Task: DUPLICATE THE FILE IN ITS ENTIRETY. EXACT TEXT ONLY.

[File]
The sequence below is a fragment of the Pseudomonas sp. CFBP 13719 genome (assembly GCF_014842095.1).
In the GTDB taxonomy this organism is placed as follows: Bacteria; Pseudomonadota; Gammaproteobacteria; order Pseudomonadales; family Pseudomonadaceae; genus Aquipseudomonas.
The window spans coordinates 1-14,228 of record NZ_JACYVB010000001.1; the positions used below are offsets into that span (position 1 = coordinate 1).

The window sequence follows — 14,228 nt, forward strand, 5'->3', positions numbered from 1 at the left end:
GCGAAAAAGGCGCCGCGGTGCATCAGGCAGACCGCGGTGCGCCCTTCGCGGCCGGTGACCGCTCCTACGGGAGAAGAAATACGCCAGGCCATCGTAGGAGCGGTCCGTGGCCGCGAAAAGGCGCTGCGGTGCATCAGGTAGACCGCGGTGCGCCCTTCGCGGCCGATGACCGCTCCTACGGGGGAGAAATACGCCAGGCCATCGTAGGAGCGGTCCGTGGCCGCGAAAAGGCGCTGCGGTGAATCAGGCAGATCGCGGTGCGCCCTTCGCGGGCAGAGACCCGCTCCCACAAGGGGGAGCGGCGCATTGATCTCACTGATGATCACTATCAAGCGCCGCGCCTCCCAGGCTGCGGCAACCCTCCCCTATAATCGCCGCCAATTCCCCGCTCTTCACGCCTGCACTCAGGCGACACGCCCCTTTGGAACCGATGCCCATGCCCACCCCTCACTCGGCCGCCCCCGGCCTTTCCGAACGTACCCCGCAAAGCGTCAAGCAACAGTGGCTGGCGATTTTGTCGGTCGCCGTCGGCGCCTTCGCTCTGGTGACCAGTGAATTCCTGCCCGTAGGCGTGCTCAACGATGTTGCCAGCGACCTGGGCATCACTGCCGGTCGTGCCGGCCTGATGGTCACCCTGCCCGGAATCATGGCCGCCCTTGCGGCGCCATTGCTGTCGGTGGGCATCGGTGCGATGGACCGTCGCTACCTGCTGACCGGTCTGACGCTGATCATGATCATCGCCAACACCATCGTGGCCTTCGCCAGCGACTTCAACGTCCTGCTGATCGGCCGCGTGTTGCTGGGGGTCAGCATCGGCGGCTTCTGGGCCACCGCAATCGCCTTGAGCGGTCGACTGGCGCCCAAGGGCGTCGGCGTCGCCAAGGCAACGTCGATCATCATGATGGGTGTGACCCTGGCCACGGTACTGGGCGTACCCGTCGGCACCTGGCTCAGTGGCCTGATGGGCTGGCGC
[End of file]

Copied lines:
The sequence below is a fragment of the Pseudomonas sp. CFBP 13719 genome (assembly GCF_014842095.1).
In the GTDB taxonomy this organism is placed as follows: Bacteria; Pseudomonadota; Gammaproteobacteria; order Pseudomonadales; family Pseudomonadaceae; genus Aquipseudomonas.
The window spans coordinates 1-14,228 of record NZ_JACYVB010000001.1; the positions used below are offsets into that span (position 1 = coordinate 1).

The window sequence follows — 14,228 nt, forward strand, 5'->3', positions numbered from 1 at the left end:
GCGAAAAAGGCGCCGCGGTGCATCAGGCAGACCGCGGTGCGCCCTTCGCGGCCGGTGACCGCTCCTACGGGAGAAGAAATACGCCAGGCCATCGTAGGAGCGGTCCGTGGCCGCGAAAAGGCGCTGCGGTGCATCAGGTAGACCGCGGTGCGCCCTTCGCGGCCGATGACCGCTCCTACGGGGGAGAAATACGCCAGGCCATCGTAGGAGCGGTCCGTGGCCGCGAAAAGGCGCTGCGGTGAATCAGGCAGATCGCGGTGCGCCCTTCGCGGGCAGAGACCCGCTCCCACAAGGGGGAGCGGCGCATTGATCTCACTGATGATCACTATCAAGCGCCGCGCCTCCCAGGCTGCGGCAACCCTCCCCTATAATCGCCGCCAATTCCCCGCTCTTCACGCCTGCACTCAGGCGACACGCCCCTTTGGAACCGATGCCCATGCCCACCCCTCACTCGGCCGCCCCCGGCCTTTCCGAACGTACCCCGCAAAGCGTCAAGCAACAGTGGCTGGCGATTTTGTCGGTCGCCGTCGGCGCCTTCGCTCTGGTGACCAGTGAATTCCTGCCCGTAGGCGTGCTCAACGATGTTGCCAGCGACCTGGGCATCACTGCCGGTCGTGCCGGCCTGATGGTCACCCTGCCCGGAATCATGGCCGCCCTTGCGGCGCCATTGCTGTCGGTGGGCATCGGTGCGATGGACCGTCGCTACCTGCTGACCGGTCTGACGCTGATCATGATCATCGCCAACACCATCGTGGCCTTCGCCAGCGACTTCAACGTCCTGCTGATCGGCCGCGTGTTGCTGGGGGTCAGCATCGGCGGCTTCTGGGCCACCGCAATCGCCTTGAGCGGTCGACTGGCGCCCAAGGGCGTCGGCGTCGCCAAGGCAACGTCGATCATCATGATGGGTGTGACCCTGGCCACGGTACTGGGCGTACCCGTCGGCACCTGGCTCAGTGGCCTGATGGGCTGGCGC